The Rise of ‘Tear Technology’

Recently, scientists have recognized a stark decline of water in the Dead Sea. “This is a phenomenon that is irreversible!” said Israeli spokesperson Eyal Dudu. Previous attempts to refill this astounding landmark of nature have proven futile because the Dead Sea continues to reject all attempted water types, including seawater from the Mediterranean.  Scientist Edward Berg recently discovered that tears have a saline content and molecular composition that could be compatible. Yes, tears.

Berg has visited refugee camps, hospitals and various waiting rooms throughout the whole of the Middle East to form his tear collection.  In the past three years Berg has collected just over 100 liters of tears, barely covering the surface of the Dead Sea. “With more media coverage, doctors, therapists, and tear-related professionals on board, we might lift the surface level by 10 cm in the next 5 years,” Berg predicts. “I’m pretty sure if we place buckets in the psychoanalyst offices for the upper classes in Tel Aviv we can double our output. Simply tell those bourgeoisie babies that they are closing the Gucci store and just wait for the waterworks.”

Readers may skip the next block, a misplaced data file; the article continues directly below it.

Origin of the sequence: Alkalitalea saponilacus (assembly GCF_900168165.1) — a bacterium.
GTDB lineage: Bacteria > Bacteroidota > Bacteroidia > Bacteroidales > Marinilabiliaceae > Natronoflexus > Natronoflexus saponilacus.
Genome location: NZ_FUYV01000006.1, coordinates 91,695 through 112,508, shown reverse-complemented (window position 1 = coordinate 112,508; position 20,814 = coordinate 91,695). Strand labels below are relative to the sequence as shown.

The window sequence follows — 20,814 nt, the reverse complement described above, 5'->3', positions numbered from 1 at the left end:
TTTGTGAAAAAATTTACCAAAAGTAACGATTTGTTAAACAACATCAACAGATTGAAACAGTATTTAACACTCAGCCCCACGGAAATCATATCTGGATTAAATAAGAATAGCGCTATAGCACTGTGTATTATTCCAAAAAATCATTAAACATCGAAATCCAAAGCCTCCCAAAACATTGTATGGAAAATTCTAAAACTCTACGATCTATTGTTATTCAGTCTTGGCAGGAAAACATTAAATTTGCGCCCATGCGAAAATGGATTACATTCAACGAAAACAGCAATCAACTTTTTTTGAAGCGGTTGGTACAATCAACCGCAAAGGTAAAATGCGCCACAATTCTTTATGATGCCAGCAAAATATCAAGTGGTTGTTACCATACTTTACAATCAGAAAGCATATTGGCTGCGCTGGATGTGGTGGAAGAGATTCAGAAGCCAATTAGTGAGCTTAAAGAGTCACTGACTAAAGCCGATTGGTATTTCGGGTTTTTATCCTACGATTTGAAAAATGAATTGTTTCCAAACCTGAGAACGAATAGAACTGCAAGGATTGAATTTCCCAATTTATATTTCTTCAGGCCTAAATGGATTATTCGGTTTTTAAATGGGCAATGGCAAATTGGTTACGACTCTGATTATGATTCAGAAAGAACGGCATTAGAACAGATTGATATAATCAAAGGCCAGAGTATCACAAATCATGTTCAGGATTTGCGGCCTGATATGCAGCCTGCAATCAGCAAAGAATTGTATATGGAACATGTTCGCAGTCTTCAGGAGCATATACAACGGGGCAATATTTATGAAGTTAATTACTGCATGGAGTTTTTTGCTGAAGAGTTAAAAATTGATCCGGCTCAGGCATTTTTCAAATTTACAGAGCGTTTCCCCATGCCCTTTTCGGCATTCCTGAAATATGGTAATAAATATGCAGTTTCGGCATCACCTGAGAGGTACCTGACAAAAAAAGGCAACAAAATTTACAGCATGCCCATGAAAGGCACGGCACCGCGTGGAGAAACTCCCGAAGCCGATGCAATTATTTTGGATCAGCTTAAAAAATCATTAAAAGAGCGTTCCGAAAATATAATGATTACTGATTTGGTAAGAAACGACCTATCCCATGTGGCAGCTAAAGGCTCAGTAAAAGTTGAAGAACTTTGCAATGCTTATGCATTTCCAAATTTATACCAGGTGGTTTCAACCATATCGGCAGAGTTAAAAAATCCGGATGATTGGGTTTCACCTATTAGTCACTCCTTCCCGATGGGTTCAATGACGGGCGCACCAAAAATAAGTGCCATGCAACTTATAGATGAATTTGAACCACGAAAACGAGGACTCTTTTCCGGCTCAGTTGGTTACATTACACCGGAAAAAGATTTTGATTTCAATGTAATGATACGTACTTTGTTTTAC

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The amount of added tears thus far has been too insignificant to test its effectiveness.  Berg, however, plans to create an annual day of mourning where for one hour everyone is asked to cry. He has listed many trigger reasons on his website in case anyone has trouble reaching the point of tears. Reasons include: the people who were affected by the milk intoxication in China, those who have caught the Nile virus (or Ebola) and don’t yet know, Hiroshima, Prop 8 not passing in California, or the 2011-2013 Twinkie crisis.